Why Everyone is Deleting Uber

by Catherine (Ching-Yuan) W’17

The #deleteuber campaign trends as netizens around the world scramble to delete their accounts from the popular taxi app, Uber.

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On Saturday night, Jan 28, 2017, between 6 and 7 p.m., the New York Taxi Workers Alliance went on strike, halting taxi rides from New York’s John F. Kennedy International Airport. The protest was prompted by the recent executive order signed by U.S. President Donald Trump on Friday, which called for a temporary travel ban from seven majorly Muslim countries and the suspension of refugee admissions.

The alliance went on Twitter to inform U.S. citizens about the strike. Around two and a half hours after the alliance released the statement, Uber tweeted that the surge pricing (the increase of price when an increase in demand occurs) at the airport would be disabled.

The tweet caused an uproar among users. Customers accused Uber of advocating President Trump’s ban, and others disapproved of Uber’s ignorance, ultimately leading to the boycott against the app. Many users tweeted screenshots of themselves deleting their accounts and signing up for other ride-hailing companies with the caption “#deleteuber.”

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Five hours after the initial tweet, Uber posted another tweet, stating that they oppose the travel ban and did not mean to undermine the taxi driver’s strike. However, the tweet did not prevent Uber from sustaining a significant loss. According to the Times, over 200,000 customers deleted their accounts.

Following the campaign, Lyft, a lead competitor of Uber, announced that they would donate $1 million to the American Civil Liberties Union over the course of four years.

On their official blog, Lyft co-founders stated that “banning people of a particular faith or creed, race or identity, sexuality or ethnicity, from entering the U.S. is antithetical to both Lyft’s and our nation’s core values. We stand firmly against these actions, and will not be silent on issues that threaten the values of our community.”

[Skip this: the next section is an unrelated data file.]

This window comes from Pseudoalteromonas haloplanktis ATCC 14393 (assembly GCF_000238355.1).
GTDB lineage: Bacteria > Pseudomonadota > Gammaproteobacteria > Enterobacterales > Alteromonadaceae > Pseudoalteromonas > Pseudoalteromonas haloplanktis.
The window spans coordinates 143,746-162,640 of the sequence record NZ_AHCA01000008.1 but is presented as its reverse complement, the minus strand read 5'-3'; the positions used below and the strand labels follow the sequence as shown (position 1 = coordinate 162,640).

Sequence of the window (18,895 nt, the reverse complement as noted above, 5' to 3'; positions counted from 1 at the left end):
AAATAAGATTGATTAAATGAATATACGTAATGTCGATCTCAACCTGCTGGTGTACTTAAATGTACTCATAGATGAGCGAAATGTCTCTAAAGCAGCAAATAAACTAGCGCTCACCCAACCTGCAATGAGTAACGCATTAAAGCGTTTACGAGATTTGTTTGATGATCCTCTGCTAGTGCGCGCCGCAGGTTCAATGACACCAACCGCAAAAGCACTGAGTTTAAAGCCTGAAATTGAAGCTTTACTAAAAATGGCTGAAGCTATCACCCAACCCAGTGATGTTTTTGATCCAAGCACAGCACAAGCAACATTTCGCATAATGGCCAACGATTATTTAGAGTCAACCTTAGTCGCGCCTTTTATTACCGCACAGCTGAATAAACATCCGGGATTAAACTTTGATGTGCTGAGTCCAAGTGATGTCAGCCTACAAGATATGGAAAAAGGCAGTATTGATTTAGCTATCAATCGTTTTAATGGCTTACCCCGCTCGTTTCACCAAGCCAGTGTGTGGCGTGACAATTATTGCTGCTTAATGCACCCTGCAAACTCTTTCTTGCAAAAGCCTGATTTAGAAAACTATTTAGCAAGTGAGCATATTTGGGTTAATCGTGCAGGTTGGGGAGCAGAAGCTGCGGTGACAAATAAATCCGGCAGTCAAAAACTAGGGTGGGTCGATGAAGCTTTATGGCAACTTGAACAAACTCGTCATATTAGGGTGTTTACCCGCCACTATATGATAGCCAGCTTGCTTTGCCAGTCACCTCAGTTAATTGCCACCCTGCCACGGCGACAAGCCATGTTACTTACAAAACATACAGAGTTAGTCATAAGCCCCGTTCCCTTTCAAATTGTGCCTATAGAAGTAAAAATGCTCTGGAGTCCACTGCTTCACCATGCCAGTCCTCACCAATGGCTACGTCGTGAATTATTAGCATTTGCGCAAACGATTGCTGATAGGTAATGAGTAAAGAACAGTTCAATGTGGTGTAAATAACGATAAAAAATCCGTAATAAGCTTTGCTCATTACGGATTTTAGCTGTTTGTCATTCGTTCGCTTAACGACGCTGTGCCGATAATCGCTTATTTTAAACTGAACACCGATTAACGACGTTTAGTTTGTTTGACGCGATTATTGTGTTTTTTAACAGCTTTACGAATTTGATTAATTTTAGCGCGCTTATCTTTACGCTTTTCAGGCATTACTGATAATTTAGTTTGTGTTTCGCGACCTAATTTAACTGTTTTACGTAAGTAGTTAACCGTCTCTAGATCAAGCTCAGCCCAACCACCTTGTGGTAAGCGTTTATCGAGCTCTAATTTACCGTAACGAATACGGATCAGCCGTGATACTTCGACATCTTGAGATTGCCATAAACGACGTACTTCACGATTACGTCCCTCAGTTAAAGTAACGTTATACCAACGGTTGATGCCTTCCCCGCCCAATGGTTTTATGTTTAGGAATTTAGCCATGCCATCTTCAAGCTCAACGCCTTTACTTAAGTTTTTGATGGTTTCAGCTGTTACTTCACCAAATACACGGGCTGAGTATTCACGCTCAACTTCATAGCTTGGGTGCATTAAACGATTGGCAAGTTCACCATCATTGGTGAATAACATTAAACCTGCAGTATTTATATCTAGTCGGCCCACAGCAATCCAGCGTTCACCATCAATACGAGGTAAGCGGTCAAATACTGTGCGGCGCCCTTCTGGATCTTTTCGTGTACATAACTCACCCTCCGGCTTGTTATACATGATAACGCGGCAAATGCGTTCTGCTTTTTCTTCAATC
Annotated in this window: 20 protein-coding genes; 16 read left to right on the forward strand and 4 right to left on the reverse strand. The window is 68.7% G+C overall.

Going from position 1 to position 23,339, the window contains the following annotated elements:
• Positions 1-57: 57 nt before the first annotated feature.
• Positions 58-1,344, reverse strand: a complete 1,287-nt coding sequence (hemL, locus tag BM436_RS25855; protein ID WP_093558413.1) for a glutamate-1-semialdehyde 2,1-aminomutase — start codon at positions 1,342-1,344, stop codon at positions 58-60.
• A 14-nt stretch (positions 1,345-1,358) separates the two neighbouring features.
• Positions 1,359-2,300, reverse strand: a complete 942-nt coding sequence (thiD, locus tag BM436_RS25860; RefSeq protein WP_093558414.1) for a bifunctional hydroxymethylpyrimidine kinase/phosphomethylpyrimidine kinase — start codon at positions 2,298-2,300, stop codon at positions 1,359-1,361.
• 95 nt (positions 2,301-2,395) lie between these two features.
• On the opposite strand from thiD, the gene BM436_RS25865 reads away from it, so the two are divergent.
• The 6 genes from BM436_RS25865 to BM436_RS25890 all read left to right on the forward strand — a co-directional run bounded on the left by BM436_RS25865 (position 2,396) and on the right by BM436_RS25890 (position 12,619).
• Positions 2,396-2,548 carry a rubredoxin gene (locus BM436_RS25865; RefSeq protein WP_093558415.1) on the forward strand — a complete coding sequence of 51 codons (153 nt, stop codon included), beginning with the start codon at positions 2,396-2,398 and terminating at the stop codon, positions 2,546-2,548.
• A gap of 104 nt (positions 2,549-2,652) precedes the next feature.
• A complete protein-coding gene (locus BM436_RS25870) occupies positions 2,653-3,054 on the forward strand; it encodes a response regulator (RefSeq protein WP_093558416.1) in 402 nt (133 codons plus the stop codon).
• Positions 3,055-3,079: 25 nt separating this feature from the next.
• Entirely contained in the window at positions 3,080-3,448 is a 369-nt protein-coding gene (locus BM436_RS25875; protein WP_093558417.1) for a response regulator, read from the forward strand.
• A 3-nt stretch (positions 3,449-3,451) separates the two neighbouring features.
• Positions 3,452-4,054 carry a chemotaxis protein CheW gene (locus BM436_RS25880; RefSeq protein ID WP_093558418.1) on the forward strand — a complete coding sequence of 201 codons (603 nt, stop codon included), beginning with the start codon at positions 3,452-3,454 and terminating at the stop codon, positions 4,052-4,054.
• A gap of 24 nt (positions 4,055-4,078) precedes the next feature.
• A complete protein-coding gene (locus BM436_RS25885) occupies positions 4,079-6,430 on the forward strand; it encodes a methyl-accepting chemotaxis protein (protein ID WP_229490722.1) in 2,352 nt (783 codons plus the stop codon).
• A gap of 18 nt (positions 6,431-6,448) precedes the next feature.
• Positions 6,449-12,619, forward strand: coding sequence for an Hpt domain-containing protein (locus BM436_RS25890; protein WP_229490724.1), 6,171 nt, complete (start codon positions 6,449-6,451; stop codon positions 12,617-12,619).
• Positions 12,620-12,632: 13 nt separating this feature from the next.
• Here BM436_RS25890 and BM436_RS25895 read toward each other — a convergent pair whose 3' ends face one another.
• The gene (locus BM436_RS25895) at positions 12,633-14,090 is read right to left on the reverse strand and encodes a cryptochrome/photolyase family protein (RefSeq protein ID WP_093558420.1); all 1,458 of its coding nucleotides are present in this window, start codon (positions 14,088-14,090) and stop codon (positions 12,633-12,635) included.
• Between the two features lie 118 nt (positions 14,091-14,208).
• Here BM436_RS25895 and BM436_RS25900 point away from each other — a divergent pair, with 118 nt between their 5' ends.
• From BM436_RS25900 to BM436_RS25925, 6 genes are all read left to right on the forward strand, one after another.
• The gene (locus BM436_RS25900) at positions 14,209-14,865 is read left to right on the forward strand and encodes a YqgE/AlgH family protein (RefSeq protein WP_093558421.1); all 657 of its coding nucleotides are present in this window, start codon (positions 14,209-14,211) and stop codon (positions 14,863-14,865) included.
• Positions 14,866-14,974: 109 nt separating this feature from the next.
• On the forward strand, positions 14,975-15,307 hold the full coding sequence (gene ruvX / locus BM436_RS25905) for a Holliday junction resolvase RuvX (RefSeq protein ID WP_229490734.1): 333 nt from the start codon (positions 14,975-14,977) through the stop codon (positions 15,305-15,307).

Since the pledge, Lyft has undergone a sharp increase in customers and, for the first time, surpassed Uber in app downloads.

A Recap of Golden Globes 2017: A Night of New Records, Mixup Titles, and Meryl Streep

By: Valerie F’18

On Sunday, January 8th, Jimmy Fallon hosted the 74th annual Golden Globe Award Show. The dazzling award ceremony was held at the Beverly Hills Hilton in Los Angeles. Fallon was greeted by a room full of famous faces from well known T.V. shows and the latest popular films.  The Golden Globes, though known as the more lively and relaxed brother to the more prestigious and serious award shows, was a lively and enjoyable way to kick off the award show season.

The award ceremony had a number of memorable moments, from Jimmy Fallon’s flamboyant opening musical number to director Damien Chazelle’s domination of the night with his latest jazz-infused film. Chazelle’s critically acclaimed film ‘La La Land’ triumphed with a record breaking seven awards, defeating the previous tied records holders “Midnight Express” (1798) and “One Flew Over the Cuckoo’s Nest” (1975) who each obtained six awards.

While making his acceptance speech after winning the award for Best Director of a Motion Picture, Damien Chazelle expressed his content and appreciation: “I’m in a daze now officially…”

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Damien Chazelle’s La La Land made Golden Globe history by winning a record breaking seven awards.

Along with La La Land’s success, another notable occurrence was Meryl Streep’s politically charged speech. Meryl Streep, a thirty time nominee and eight time winner, was honored with the Cecil B. DeMille Lifetime Achievement Award. Though spoken in a scratchy whisper, for she had lost her voice in “screaming and lamentation,” Streep’s acceptance speech spoke volumes. She seized the moment to comment on the recent presidential election. While she never mentioned Donald Trump by name, Streep’s stirring speech was an apparent statement on the political climate that Trump has fostered.

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Meryl Streep delivered a fiery speech that condemned President Donald J. Trump – without mentioning his name.

“Disrespect invites disrespect, violence incites violence. And when the powerful use their position to bully others, we all lose,” said Streep, condemning Trump for acceding bullying.

Streep continued by highlighting the importance of foreigners to American culture, the role of the press in “safeguarding the truth,” and the privilege of being an actress.

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President Trump’s response to Streep’s Golden Globes speech.

Ending her speech on a powerful note, Streep paid a touching tribute to her close friend, the late Carrie Fisher: “My dear, departed friend Princess Leia once told me, take your broken heart, make it into art.”